Although a similar transition seems unlikely for Mrs. Romney (should her husband win) the 2012 GOP Presidential race has had its share of stories about the candidate spouses. Callista Gingrich initially garnered attention for her rock-solid blonde hairdo and for her place in the story of Newt’s evolving marital status. Mrs. Gingrich was a highly visible spouse on the campaign trail, but her place was not so much the adoring onlooker to her husband as a partner at tandem book-signing events.
Rick Santorum’s wife was somewhat less visible than some other GOP spouses at campaign events, but also displayed some of the expected roles of the female spouse/prospective first lady to the man we do elect. In an essay on first ladies, academics Anthony Eksterowicz and Kristen Paynter identified three classifications for prospective first ladies. In the satellite status, women are only appendages of their spouse and have no independent ideas. In the sponsored status, women achieve recognition by their relationship with their prominent husbands, but they use the relationship to find their own way. In the autonomous status, women have their own ideas and act independently from their spouse. Karen Santorum’s status as political spouse might be described as encompassing both the satellite status and autonomous status. As her husband’s campaign grew and he became one of the front-runners, she was moved into the traditionally supportive satellite status, but we contend Mrs. Santorum initially illustrated the autonomous status. While the Santorums have presented themselves as a supporting wife and husband duo, Karen Santorum’s earlier background has revealed contrasting aspects of a typical spouse persona.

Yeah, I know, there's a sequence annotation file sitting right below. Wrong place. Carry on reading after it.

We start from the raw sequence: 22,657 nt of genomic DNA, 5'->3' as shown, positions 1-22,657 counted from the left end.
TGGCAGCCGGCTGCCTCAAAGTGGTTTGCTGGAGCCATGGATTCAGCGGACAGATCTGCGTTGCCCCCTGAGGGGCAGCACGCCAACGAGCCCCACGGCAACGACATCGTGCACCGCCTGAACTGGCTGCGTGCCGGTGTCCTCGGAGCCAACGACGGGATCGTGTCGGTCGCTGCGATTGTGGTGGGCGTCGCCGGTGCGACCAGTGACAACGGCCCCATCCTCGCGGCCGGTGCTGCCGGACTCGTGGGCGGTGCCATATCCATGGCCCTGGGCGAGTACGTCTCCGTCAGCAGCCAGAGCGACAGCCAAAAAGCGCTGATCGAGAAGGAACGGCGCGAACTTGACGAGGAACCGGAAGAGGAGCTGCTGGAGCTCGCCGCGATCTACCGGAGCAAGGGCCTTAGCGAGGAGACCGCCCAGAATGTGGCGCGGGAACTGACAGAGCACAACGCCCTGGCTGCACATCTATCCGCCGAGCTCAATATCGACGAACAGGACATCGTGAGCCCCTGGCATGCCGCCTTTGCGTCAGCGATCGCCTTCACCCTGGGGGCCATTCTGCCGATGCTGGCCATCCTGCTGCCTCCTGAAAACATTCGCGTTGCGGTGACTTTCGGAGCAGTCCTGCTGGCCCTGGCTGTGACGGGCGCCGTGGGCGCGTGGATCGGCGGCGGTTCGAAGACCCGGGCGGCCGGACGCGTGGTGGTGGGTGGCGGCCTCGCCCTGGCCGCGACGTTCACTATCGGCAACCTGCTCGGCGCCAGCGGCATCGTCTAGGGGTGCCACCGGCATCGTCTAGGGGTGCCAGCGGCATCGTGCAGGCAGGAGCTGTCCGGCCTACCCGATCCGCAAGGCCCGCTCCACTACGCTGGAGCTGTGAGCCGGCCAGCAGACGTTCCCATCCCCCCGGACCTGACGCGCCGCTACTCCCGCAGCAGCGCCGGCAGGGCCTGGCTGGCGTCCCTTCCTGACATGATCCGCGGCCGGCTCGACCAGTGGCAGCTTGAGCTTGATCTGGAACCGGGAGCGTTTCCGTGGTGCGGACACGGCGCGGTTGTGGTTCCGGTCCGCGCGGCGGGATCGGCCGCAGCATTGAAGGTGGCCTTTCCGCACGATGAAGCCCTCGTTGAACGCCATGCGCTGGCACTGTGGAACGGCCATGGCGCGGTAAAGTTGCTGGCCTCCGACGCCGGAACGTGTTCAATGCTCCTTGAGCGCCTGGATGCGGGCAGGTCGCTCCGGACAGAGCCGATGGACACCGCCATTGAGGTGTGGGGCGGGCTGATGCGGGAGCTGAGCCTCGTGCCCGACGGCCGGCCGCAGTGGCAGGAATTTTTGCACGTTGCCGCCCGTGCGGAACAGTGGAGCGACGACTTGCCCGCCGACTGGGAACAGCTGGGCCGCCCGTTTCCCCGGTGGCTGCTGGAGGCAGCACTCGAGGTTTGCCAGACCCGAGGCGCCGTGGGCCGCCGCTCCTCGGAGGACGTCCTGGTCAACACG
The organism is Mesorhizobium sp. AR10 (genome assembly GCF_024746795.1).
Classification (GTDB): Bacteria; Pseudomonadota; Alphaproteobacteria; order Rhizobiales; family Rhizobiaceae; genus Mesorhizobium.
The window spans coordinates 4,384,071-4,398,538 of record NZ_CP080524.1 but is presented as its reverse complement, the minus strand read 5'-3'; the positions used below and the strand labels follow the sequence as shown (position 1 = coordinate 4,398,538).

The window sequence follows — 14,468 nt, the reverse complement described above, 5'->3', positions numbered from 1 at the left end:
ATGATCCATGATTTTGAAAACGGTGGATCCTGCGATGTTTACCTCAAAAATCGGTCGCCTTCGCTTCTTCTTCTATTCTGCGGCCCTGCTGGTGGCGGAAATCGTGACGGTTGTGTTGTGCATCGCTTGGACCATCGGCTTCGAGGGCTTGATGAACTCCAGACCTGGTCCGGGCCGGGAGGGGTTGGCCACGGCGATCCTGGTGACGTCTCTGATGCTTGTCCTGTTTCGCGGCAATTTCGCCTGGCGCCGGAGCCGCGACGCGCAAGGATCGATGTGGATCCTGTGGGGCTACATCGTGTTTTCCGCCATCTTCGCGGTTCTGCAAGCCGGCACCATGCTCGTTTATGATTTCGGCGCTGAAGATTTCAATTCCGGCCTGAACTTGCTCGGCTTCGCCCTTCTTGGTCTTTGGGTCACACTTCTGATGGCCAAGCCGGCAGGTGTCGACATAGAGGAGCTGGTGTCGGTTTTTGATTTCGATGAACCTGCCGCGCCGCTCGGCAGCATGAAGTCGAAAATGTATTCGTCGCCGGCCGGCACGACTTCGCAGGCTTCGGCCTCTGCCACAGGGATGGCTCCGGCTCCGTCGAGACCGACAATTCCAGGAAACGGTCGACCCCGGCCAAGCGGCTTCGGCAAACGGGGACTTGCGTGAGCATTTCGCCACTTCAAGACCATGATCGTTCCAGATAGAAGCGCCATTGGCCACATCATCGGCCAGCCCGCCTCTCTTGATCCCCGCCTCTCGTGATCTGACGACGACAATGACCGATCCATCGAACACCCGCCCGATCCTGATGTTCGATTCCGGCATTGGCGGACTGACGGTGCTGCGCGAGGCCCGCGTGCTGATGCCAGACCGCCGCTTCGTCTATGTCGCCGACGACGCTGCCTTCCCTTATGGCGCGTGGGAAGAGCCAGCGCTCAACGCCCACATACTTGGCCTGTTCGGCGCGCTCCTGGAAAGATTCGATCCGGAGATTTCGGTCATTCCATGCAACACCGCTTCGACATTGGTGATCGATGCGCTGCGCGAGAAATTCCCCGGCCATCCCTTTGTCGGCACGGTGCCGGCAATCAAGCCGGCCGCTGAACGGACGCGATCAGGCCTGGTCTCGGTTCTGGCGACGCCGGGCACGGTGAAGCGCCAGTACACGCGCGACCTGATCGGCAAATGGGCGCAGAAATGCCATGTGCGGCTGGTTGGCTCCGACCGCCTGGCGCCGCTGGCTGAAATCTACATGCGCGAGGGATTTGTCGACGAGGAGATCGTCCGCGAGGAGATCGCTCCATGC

The Santorums have been married for 21 years and have 7 children together after the loss of their child Gabriel in 1996. In a time when wives present themselves as the loving and supportive wife as they travel on the campaign trail, Mrs. Santorum shied away from the limelight. As her husband surged in the primaries, her absence left many scratching their heads while wondering “where is Rick Santorum’s wife?” Why was Karen Santorum such an absent figure in her husband’s campaign? Her silence might be attributed to the fact that her past differs from the principles of her present. Karen (Garver) Santorum’s life in the 1980’s exemplifies her autonomous status. During this time, Karen lived with her then boyfriend Dr. Thomas E. Allen, who was forty years her senior and one of the co-founders of Pittsburgh’s first abortion clinic. This is quite an interesting contrast to the view of her persona that was subsequently portrayed in the media as a devoted Christian wife and mother. We might see this as a transition from youthful indiscretion to an assumption of a reformed role as the dutiful wife, recreating Mrs. Santorum as the traditional “satellite” spouse. In order to solidify our perception of this narrative we look to Karen Santorum’s interview with Piers Morgan as the epitome of supportive spouse discourse.